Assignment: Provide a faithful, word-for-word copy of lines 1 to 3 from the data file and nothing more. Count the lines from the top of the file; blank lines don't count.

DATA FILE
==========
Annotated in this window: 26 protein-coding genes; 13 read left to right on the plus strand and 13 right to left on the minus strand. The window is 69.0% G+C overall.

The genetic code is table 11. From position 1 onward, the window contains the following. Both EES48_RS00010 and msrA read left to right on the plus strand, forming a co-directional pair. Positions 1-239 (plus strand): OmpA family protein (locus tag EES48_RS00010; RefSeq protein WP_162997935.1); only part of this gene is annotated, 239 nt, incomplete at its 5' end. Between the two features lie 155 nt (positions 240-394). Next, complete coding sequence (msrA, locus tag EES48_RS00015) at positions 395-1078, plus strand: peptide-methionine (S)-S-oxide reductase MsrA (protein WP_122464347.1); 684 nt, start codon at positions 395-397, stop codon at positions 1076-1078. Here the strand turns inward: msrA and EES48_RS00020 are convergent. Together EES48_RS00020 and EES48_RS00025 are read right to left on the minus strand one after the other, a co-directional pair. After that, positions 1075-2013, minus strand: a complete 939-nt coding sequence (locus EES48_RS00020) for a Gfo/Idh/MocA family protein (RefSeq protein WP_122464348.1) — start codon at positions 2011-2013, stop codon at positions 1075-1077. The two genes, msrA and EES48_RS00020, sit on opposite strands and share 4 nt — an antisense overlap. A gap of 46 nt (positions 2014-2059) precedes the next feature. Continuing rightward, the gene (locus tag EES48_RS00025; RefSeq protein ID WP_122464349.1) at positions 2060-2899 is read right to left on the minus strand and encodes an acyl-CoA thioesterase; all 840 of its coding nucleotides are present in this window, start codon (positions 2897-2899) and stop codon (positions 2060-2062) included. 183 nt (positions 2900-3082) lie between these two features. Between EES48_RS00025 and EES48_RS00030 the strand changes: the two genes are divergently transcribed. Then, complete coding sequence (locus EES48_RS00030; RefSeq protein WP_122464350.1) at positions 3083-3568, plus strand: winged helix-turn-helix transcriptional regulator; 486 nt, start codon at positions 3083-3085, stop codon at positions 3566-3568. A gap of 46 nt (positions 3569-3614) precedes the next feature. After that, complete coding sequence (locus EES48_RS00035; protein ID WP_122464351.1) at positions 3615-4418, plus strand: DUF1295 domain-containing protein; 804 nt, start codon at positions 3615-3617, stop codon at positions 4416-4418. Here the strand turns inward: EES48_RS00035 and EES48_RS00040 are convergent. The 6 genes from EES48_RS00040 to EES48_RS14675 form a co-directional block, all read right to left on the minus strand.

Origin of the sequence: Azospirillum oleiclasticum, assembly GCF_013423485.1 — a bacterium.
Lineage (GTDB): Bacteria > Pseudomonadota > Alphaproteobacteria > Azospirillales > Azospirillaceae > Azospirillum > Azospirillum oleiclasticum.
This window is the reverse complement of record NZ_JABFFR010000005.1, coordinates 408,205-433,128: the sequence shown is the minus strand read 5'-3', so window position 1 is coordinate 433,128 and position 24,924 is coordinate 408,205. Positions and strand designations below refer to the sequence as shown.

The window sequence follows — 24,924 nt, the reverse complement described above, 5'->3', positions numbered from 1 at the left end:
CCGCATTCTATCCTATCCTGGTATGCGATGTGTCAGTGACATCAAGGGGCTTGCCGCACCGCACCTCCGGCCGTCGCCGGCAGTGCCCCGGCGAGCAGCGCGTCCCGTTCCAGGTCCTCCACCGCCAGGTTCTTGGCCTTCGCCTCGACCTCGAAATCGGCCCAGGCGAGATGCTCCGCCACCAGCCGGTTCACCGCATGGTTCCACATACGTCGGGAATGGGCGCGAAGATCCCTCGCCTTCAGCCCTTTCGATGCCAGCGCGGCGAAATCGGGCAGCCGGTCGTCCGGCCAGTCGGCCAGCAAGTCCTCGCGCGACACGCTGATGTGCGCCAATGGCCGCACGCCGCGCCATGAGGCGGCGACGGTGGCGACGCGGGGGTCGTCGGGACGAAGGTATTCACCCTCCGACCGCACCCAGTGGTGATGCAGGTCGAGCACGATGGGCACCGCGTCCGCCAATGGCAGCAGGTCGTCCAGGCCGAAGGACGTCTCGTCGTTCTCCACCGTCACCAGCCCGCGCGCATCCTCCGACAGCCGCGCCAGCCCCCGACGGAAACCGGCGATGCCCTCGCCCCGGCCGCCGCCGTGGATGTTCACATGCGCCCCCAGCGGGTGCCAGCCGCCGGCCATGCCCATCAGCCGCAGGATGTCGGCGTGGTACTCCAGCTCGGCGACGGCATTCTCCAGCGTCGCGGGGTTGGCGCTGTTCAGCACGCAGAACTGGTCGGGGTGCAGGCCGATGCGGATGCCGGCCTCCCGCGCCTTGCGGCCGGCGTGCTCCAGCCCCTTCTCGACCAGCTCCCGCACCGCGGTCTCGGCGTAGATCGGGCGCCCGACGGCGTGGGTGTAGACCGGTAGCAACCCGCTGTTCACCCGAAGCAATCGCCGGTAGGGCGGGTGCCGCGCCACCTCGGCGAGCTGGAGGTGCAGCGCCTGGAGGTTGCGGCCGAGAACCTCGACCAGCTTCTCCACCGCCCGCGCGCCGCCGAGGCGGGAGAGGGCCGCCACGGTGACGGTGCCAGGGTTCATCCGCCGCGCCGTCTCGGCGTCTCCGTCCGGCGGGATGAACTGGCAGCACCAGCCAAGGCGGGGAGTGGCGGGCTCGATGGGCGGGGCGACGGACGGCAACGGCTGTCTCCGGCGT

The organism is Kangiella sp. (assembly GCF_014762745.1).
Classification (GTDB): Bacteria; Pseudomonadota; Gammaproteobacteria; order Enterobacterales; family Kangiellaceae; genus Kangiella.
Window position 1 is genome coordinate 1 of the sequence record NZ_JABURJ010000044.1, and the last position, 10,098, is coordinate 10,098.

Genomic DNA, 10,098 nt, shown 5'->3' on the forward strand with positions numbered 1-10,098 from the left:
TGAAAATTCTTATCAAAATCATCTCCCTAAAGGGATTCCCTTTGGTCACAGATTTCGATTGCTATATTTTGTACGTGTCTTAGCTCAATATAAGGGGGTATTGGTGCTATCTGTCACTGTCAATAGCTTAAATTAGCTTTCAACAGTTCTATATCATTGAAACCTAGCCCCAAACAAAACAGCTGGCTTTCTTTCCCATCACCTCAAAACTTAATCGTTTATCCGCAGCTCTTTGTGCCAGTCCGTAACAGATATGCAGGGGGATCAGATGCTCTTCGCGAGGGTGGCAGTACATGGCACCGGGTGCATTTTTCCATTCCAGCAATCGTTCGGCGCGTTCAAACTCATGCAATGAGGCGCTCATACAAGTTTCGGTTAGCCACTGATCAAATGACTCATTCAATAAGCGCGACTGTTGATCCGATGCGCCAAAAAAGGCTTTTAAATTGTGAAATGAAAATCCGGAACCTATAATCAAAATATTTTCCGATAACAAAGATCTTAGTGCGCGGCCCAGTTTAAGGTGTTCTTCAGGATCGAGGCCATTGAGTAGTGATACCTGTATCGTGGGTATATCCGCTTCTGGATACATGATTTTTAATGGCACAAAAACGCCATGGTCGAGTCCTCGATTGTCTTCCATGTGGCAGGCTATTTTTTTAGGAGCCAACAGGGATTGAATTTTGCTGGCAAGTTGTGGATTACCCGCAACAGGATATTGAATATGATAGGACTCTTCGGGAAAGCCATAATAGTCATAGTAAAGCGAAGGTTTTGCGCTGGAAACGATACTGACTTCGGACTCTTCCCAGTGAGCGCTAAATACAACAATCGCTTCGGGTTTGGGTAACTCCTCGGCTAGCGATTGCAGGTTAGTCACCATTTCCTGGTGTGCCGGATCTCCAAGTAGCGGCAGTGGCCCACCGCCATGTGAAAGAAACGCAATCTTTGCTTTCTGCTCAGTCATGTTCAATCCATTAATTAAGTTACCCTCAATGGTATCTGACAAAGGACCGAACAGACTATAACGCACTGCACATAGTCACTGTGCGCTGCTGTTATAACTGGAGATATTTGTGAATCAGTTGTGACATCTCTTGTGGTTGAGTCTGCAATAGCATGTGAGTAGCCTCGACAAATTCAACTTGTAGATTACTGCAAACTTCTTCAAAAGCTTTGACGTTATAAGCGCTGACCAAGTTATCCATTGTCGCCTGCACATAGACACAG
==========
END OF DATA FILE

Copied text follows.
Annotated in this window: 26 protein-coding genes; 13 read left to right on the plus strand and 13 right to left on the minus strand. The window is 69.0% G+C overall.

The genetic code is table 11. From position 1 onward, the window contains the following. Both EES48_RS00010 and msrA read left to right on the plus strand, forming a co-directional pair. Positions 1-239 (plus strand): OmpA family protein (locus tag EES48_RS00010; RefSeq protein WP_162997935.1); only part of this gene is annotated, 239 nt, incomplete at its 5' end. Between the two features lie 155 nt (positions 240-394). Next, complete coding sequence (msrA, locus tag EES48_RS00015) at positions 395-1078, plus strand: peptide-methionine (S)-S-oxide reductase MsrA (protein WP_122464347.1); 684 nt, start codon at positions 395-397, stop codon at positions 1076-1078. Here the strand turns inward: msrA and EES48_RS00020 are convergent. Together EES48_RS00020 and EES48_RS00025 are read right to left on the minus strand one after the other, a co-directional pair. After that, positions 1075-2013, minus strand: a complete 939-nt coding sequence (locus EES48_RS00020) for a Gfo/Idh/MocA family protein (RefSeq protein WP_122464348.1) — start codon at positions 2011-2013, stop codon at positions 1075-1077. The two genes, msrA and EES48_RS00020, sit on opposite strands and share 4 nt — an antisense overlap. A gap of 46 nt (positions 2014-2059) precedes the next feature. Continuing rightward, the gene (locus tag EES48_RS00025; RefSeq protein ID WP_122464349.1) at positions 2060-2899 is read right to left on the minus strand and encodes an acyl-CoA thioesterase; all 840 of its coding nucleotides are present in this window, start codon (positions 2897-2899) and stop codon (positions 2060-2062) included. 183 nt (positions 2900-3082) lie between these two features. Between EES48_RS00025 and EES48_RS00030 the strand changes: the two genes are divergently transcribed. Then, complete coding sequence (locus EES48_RS00030; RefSeq protein WP_122464350.1) at positions 3083-3568, plus strand: winged helix-turn-helix transcriptional regulator; 486 nt, start codon at positions 3083-3085, stop codon at positions 3566-3568. A gap of 46 nt (positions 3569-3614) precedes the next feature. After that, complete coding sequence (locus EES48_RS00035; protein ID WP_122464351.1) at positions 3615-4418, plus strand: DUF1295 domain-containing protein; 804 nt, start codon at positions 3615-3617, stop codon at positions 4416-4418. Here the strand turns inward: EES48_RS00035 and EES48_RS00040 are convergent. The 6 genes from EES48_RS00040 to EES48_RS14675 form a co-directional block, all read right to left on the minus strand.

Origin of the sequence: Azospirillum oleiclasticum, assembly GCF_013423485.1 — a bacterium.